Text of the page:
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Child’s future motivates working mother/student
Tina Street shares a happy moment with her 2-year-old daughter Ka'Miah Johnson. Street works full-time and goes to the New College Institute four nights a week in addition to caring for her daughter. (Bulletin photo by Mike Wray)
Sunday, May 11, 2014
By SAM JACKSON - Bulletin Staff Writer
Like many mothers, Tina Street knows what it means to sacrifice for her child.
Street works full-time at a call center in Martinsville, and then she attends classes at the New College Institute four nights a week. She’s pursuing a bachelor’s degree in criminal justice from Virginia Commonwealth University.
She does all that while caring for a 2-year-old. And she does all that because she wants to provide a good future for her child.
“My day starts at 7 in the morning and ends about 1 or 2 in the morning,” said Street, 23, of Martinsville.
On top of class meetings, she said she usually has to do her course work late at night while her daughter Ka’Miah sleeps.
Ka’Miah was born with cerebral palsy, a disorder or group of disorders that can affect brain and nervous-system functions. She was born at only 25 weeks and weighed just one pound, 1.6 ounces. She has holes in her brain that inhibit her nervous system function.
“Her mind is developed like any 2-year-old’s,” Street said, “but everything physical, we have to teach.”
At times, Ka’Miah has had as many as eight different doctors for everything from physical and speech therapy to gastrointestinal problems, Street said. She has to take her to Roanoke and Salem twice a week for Ka’Miah’s medical care, and she does 20 to 30 stretching exercises two to three times a day to help her muscles loosen up and to help her learn physical skills.
“Her mind tells her to do it, but she can’t,” Street said.
Doctors don’t know how independent Ka’Miah will be, but she can sit up, feed herself and stand with help, which is more than some thought she would be able to do, her mother said.
“All those things, (we were told) that it would be a miracle for her to do it,” she said.
With all she has on her plate, Street is not always available to help with her daughter’s exercises and other needs. She mainly sees Ka’Miah in the mornings, and her mother and Ka’Miah’s father, Michael Johnson, look after her while Street is at work or in class. When she gets home from NCI at night, Ka’Miah is asleep.
“It is very hard; I feel really guilty,” Street said. She has considered working less, she said, but doesn’t, because “my job is amazing” and officials there work with her as much as possible.
Street, who earned a general studies degree from Patrick Henry Community College in 2011 and a legal assistant associate degree from PHCC in 2012, has not considered dropping out of college. She views her studies as too important to stop.
“She (Ka’Miah) needs me, but I also need to provide for her, but what am I supposed to do?” she asked.
After she earns her bachelor’s degree from VCU in the spring of 2015, Street plans to attend law school and become an attorney.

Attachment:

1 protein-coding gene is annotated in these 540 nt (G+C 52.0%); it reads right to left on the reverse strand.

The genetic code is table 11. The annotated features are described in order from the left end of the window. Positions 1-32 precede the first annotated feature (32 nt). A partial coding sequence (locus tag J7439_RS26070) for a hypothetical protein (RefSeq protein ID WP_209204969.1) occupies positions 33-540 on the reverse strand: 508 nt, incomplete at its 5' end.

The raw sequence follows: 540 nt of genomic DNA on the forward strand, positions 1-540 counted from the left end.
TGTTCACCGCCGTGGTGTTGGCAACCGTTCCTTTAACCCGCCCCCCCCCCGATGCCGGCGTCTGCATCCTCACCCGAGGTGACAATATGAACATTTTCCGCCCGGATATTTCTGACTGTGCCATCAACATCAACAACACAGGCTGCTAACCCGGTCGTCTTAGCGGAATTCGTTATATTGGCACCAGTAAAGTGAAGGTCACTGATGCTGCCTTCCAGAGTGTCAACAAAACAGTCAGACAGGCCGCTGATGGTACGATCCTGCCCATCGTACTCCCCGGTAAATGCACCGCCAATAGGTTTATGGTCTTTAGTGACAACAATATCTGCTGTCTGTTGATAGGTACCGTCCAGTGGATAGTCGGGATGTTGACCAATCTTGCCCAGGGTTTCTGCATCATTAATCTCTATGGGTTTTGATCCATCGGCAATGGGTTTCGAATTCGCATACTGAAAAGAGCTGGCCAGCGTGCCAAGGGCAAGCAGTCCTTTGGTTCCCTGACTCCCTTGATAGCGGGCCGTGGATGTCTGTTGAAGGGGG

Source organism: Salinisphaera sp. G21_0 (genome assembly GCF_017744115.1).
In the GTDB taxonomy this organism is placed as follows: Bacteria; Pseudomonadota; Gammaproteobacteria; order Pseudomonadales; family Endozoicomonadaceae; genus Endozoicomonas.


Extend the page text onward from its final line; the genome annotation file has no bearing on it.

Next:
Patricia Grant, faculty-in-residence for the criminal justice program at NCI, calls Street “the epitome of motivated, tenacious young lady. I just think she’s wonderful.”
Grant, who knows what it’s like to raise children while studying for a degree, said it’s difficult enough to pursue an education for someone with no children, let alone as a single mother of a special-needs child.
“We generally say you’re going to spend three to four hours (a week) outside of class for every one of those classes,” she said. “For a student with no outside commitments, that’s a lot of work on its own. I’ve had students who have had no additional pressures who have not been able to succeed like (Street) has done.”
Grant encourages Street as often as possible as the stress of her busy schedule has been difficult to handle at times.
“She was getting a little overwhelmed at one point,” Grant said. So Grant shared her own story of being a mother/student to help encourage her. “I think that made her feel a whole lot better,” she said.
“She just needs someone to believe in her, and I do. There are other students I worry about, but not her,” Grant added.
Street said she currently has a 3.5 grade-point average at VCU. When she finishes her studies, she wants to work as a defense attorney for juveniles. She studied the topic in one of Grant’s classes and developed a passion for it. She said she wants to help at-risk children get out of the legal system rather than simply move from the juvenile court to adult prisons.
“Attorneys can be counselors as well,” she said. “I believe if you get to a child early enough, most children can change if they have a role model to look up to.”
Both Grant and Street said Street’s motivation comes from the desire to provide a better life for her child, something that is even more important for someone born with a disability.
“Looking at my child fighting for her life time and time again — she fought her way into the world,” Street said. “I’m gong to do whatever it takes ... to make this the best world I can for her.”